I walked into the Starbucks near my house yesterday afternoon, and it was practically empty. Surprised by the unusual availability of seating, I jokingly asked the barista (who knows me by name) if he'd scared everyone away. He retorted with what is a perfectly logical answer in South Central Pennsylvania: "They're all out buying milk and toilet paper."
Welcome to the day before a snowstorm in York County.
I grew up in New Jersey, and I don't remember the mandatory milk, bread and toilet paper runs before a snowstorm there. Despite the fact that snow seemed to arrive less often and in smaller amounts in southern New Jersey, I don't remember the panic button being more sensitive. Then again, I was a kid living in my parents' home and the responsibility for stocking these items lay elsewhere.
Even in college - also in Central PA - where I had my first experience with significant snowfall, I don't recall panic mentality setting in. But, once again, the responsibility for stocking these items lay elsewhere, and runs to the grocery store were rare for college students living in the dorms.
And so now that the responsibility for stocking these items rests on me (at least in part), I find it amusing that while the rest of my community was out snatching rolls of toilet paper off the shelves at Wal-Mart, I was sidling up to the counter at Starbucks. It would seem that my most necessary pre-snow item was a grande iced chai with an extra pump.
It's funny how things burrow their way into our routines. When I was working full-time, Starbucks was my Saturday afternoon refuge - the place I could go to write without laundry, dusting, or a million other household projects clamoring for my attention. I'd stop for the occasional treat after work some days, but daily visits weren't yet on the agenda.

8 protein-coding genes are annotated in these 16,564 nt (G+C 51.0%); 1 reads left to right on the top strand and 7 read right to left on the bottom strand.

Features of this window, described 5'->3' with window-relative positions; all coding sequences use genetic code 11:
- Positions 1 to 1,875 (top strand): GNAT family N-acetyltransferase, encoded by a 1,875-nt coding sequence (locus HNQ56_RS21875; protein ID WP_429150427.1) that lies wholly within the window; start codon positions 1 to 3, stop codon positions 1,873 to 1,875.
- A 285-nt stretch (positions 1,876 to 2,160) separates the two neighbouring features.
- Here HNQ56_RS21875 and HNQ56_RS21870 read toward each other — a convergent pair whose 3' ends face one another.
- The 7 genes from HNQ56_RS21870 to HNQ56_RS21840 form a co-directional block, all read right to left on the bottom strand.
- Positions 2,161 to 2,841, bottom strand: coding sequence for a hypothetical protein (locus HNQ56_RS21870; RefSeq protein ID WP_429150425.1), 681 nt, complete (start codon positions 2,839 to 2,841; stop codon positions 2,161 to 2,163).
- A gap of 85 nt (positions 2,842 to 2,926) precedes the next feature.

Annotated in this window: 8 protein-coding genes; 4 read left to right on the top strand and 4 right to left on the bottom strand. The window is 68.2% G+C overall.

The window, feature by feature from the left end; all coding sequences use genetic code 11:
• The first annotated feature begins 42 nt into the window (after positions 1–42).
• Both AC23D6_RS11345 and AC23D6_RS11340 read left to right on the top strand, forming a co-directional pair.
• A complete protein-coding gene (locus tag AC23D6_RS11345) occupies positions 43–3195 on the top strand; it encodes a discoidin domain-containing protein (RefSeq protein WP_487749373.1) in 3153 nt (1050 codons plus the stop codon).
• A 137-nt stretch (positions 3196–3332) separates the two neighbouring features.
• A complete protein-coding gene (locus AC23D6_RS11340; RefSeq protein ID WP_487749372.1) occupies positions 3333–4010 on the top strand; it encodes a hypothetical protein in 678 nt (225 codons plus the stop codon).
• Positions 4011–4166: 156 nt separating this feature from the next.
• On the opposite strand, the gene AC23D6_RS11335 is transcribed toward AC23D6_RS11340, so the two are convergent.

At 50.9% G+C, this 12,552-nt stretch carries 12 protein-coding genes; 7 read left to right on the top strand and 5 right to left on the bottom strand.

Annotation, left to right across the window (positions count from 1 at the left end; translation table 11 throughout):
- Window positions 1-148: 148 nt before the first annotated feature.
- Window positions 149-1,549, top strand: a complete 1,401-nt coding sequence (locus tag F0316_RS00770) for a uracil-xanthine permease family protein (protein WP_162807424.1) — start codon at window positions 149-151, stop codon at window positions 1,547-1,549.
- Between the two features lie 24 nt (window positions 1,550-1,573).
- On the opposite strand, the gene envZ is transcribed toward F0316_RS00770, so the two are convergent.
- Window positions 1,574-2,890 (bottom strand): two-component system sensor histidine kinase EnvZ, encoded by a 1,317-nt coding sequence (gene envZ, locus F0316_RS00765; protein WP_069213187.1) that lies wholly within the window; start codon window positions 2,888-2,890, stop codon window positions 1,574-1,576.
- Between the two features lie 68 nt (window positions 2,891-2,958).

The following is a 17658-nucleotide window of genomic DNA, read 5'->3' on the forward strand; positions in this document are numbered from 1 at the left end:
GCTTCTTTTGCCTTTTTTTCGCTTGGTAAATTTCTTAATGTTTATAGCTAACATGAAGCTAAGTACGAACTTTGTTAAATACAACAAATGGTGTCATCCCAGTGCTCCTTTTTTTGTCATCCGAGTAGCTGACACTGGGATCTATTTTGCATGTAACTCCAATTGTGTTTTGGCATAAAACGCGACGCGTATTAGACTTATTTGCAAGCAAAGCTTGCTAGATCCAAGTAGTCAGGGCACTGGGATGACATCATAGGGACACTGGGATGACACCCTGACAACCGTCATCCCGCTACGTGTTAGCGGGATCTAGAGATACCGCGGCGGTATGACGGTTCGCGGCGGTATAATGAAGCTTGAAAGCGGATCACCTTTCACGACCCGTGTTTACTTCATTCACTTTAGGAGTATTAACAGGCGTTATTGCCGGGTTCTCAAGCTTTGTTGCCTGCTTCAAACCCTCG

Then, as my job became less of what I knew it needed to be and more of what other people thought it should be, I began stopping in at the Starbucks near work every morning for a smile and a few minutes of solitude before starting my day. I'd check email, go on Facebook or write, depending upon my mood, extending my Lisa time just a little longer before I morphed into Mrs. Hess. Once at work, I'd park the remainder of my drink on a coaster on my desk, where it sometimes became a conversation starter with my kids, some of whom I even ran into at Starbucks in the morning or on a weekend. On difficult days, it was a visual reminder that there was life outside the politics of education, and a running joke with my colleagues, several of whom I met at Starbucks on a weekly basis for smiles and conversation.
Now that I'm retired, Starbucks is still part of my routine. These days, it's more a change of pace as I trade my spot in front of the computer at home for a spot in front of my laptop there. I take specific projects along, and have learned to work amid the sounds of clatter and conversation. I get a lot done, and have, in fact, written parts of two novels there. I have two "regular" stores where the baristas know me and I them, and where the customer service makes the price of the drinks something I can justify - or at least rationalize - whether I am there for solitary writing time or to meet the same group of colleagues.
And so it wasn't at all strange that the day before a snowstorm that was predicted to dump anywhere from three to twelve inches of snow on York County, I chose Starbucks over the grocery store. We had plenty of toilet paper, after all, and there was a chance I might not get out of the house for a discretionary beverage run.
But I'm not worried. Tomorrow is another day, and I'm sure I'll spend at least a few minutes of it at Starbucks.